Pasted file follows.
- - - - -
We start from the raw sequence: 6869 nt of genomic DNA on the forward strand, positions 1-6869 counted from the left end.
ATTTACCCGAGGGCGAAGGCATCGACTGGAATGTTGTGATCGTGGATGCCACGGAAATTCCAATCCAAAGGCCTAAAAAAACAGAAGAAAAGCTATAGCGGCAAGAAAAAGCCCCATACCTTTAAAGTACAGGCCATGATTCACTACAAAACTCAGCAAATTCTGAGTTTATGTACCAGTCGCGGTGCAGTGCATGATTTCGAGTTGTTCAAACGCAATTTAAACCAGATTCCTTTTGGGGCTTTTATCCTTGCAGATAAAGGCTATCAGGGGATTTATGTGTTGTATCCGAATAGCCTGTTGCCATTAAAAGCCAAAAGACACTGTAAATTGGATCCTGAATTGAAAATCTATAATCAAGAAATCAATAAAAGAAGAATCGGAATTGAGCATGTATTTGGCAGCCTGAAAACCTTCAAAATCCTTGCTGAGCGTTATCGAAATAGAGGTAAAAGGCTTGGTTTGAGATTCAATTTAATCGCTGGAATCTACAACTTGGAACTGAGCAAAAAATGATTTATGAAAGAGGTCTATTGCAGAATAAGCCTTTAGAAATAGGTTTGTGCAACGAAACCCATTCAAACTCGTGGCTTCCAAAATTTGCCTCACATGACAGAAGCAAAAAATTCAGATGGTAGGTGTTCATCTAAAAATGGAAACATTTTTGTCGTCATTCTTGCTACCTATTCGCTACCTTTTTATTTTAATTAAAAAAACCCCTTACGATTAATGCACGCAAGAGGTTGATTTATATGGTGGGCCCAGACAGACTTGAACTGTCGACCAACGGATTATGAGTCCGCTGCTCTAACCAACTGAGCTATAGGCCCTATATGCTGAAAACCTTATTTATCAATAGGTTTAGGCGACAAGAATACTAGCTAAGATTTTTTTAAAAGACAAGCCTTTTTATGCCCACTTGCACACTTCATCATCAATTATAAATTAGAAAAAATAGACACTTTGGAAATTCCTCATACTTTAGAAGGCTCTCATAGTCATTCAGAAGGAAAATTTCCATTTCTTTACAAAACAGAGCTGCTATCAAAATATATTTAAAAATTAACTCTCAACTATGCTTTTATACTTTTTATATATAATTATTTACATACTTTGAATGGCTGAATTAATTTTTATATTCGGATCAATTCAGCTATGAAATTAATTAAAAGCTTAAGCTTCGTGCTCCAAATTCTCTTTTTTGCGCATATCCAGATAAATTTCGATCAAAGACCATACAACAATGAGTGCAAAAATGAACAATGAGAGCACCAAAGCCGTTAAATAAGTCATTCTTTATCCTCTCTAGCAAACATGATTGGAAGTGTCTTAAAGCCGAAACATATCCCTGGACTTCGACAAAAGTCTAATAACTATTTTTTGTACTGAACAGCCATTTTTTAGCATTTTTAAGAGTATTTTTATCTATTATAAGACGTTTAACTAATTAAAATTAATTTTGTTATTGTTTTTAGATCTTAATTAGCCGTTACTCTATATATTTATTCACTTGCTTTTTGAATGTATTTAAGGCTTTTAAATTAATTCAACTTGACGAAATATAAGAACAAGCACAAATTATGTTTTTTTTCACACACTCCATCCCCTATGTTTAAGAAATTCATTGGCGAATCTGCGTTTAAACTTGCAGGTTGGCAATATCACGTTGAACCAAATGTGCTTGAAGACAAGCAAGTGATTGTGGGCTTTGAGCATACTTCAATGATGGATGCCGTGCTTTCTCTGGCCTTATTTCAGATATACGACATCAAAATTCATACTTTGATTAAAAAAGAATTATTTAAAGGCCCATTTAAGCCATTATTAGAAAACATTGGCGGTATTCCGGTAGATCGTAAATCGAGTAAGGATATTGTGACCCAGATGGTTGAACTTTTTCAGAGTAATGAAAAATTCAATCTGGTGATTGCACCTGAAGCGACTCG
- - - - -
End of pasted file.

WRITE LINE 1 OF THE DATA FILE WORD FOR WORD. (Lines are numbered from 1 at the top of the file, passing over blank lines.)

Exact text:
We start from the raw sequence: 6869 nt of genomic DNA on the forward strand, positions 1-6869 counted from the left end.